LONDON — Within hours of the British government announcing that its National Health Service could no longer dedicate the resources to test every suspected case of coronavirus, a doctor at a private clinic in London began procuring supplies of screening kits that he has since been selling for three times what they cost.
“I know that a lot of people are slagging me off for racketeering,” said the doctor, Mark Ali, using a British term to refer to the insults he had received. Within a week, he had taken in 2.6 million pounds in orders, about $3 million.
“On the contrary,” he said in defense of his activities. “I met a national need at the point when the government was doing little.”
Widespread testing for the coronavirus has since emerged as a central pillar of the British government’s strategy to combat the outbreak. But private clinics, labs and go-between distributors have jumped at the opportunity to trade in testing services, snapping up supplies of diagnostic kits that the government badly needs.
Adding to the concerns, some of the kits have been sold at a steep markup, bringing accusations of profiteering. Many are also unreliable, producing false negatives and false positives. Some are outright fakes.
Britain, like the United States, changed tactics after its leaders came under fierce criticism for initially failing to test widely enough. It now aims to test 25,000 hospital patients a day, and Prime Minister Boris Johnson announced on Monday that the government would buy “millions of testing kits that will enable us to turn the tide on this invisible killer.”
Public health officials have said that they are in discussions with nearly two dozen private firms about coronavirus testing systems and that they had signed a deal worth about $1.2 million with one laboratory to provide the kits.
While there is little doubt that the government will reach its goal, experts say the authorities should not have to compete with private companies for testing kits or for other important items at this crucial moment.
“A scarce, vital resource like testing must be thought of as a public resource, no matter whether it’s produced and provided by the government or the private sector,” said Dr. Jonathan Quick of the Duke Global Health Institute in the United States, who is a former director of medicine policy at the World Health Organization. “Not to do so further endangers everyone,” he added.
That has not stopped some companies from trying to cash in, which is not strictly speaking illegal but can carry a stigma.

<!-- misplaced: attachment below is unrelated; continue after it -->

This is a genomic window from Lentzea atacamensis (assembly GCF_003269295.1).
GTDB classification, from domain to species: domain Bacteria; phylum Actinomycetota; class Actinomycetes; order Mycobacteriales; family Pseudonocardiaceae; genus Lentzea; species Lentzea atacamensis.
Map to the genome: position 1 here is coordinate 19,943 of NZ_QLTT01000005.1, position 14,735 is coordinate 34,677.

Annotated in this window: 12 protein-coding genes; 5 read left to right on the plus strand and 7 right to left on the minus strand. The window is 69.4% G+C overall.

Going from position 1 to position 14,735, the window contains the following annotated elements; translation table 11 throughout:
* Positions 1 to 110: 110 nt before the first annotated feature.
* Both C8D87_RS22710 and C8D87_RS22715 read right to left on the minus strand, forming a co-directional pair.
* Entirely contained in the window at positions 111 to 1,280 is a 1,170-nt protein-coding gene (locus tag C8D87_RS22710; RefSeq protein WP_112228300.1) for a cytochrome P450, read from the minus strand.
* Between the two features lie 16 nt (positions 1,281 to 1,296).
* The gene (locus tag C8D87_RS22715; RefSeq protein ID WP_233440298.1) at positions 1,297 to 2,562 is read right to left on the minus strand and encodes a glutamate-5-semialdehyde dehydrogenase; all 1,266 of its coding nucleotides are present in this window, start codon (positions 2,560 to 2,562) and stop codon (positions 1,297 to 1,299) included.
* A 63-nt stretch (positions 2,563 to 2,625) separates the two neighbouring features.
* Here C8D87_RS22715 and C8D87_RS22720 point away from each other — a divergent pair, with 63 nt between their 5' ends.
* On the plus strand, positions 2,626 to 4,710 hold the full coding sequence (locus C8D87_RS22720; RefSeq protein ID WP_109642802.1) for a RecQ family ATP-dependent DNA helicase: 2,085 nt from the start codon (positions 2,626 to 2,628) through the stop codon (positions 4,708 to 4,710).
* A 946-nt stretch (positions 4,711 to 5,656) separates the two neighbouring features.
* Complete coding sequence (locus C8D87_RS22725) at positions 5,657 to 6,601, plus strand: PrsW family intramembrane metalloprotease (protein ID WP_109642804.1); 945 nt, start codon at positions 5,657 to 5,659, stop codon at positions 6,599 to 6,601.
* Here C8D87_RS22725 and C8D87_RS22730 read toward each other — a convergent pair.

Consider AlphaBioLabs, a small private service in northwestern England that was, until now, probably best known for carrying out DNA tests on “The Jeremy Kyle Show,” a tabloid-style daytime TV program in Britain that was canceled last year.
In a statement published on March 20, the lab said it had been “shocked and saddened to receive so many desperate inquiries from front-line organizations, such as the N.H.S., needing the Covid-19 screening test.” The company pledged to sell its “initial stock” to the National Health Service at cost, but did not say how many testing kits that included.
Three days earlier, AlphaBioLabs — which has since stopped marketing the test to the public — had announced that it would be selling its kit for £125. One newspaper hailed the news with the headline: “Brit lab’s new finger-prick test can ‘detect virus in 15 minutes.’”
But the British lab did not create the test. The one advertised on its website was made by an American company, BioMedomics. Each kit costs around $2 to manufacture and no more than $9 to buy wholesale.
David Thomas, managing director of AlphaBioLabs, said that the cost of the test was only one expense in their marketing. The company also pays for a demonstration by a medical worker and online tutorials for businesses with larger orders. He also pointed to rising component costs, and packaging and logistical expenses.
Mr. Thomas declined to answer questions about how much profit the company made per test or how many it had sold, but he said that the profit margin was “very modest and in line with industry norms.”
BioMedomics confirmed that the British lab had placed an order for coronavirus tests — a minimum order is 1,000 kits — but would not provide any further details. “As a small company,” said a spokesman, Kent Lupino, “while we try to vet resellers as best we can, we do not have control over all those who would use this pandemic as an opportunity to blatantly profiteer from those in need.”
AlphaBioLabs said it was hoping to clear its backlog of orders and had enlisted manufacturers with offices in China, Germany and the United States, but refused to name them. Going forward, Mr. Thomas said, the lab would sell the tests only to the N.H.S., emergency services and to businesses classified by the government as “critical infrastructure companies.”
“AlphaBioLabs is absolutely not profiteering from this global health pandemic, but providing a vital service which is in great demand,” he added.
Annelise Wilder-Smith, a professor of emerging infectious diseases at the London School of Hygiene and Tropical Medicine, said that governments should set a cap on the price and number of tests available through the private sector.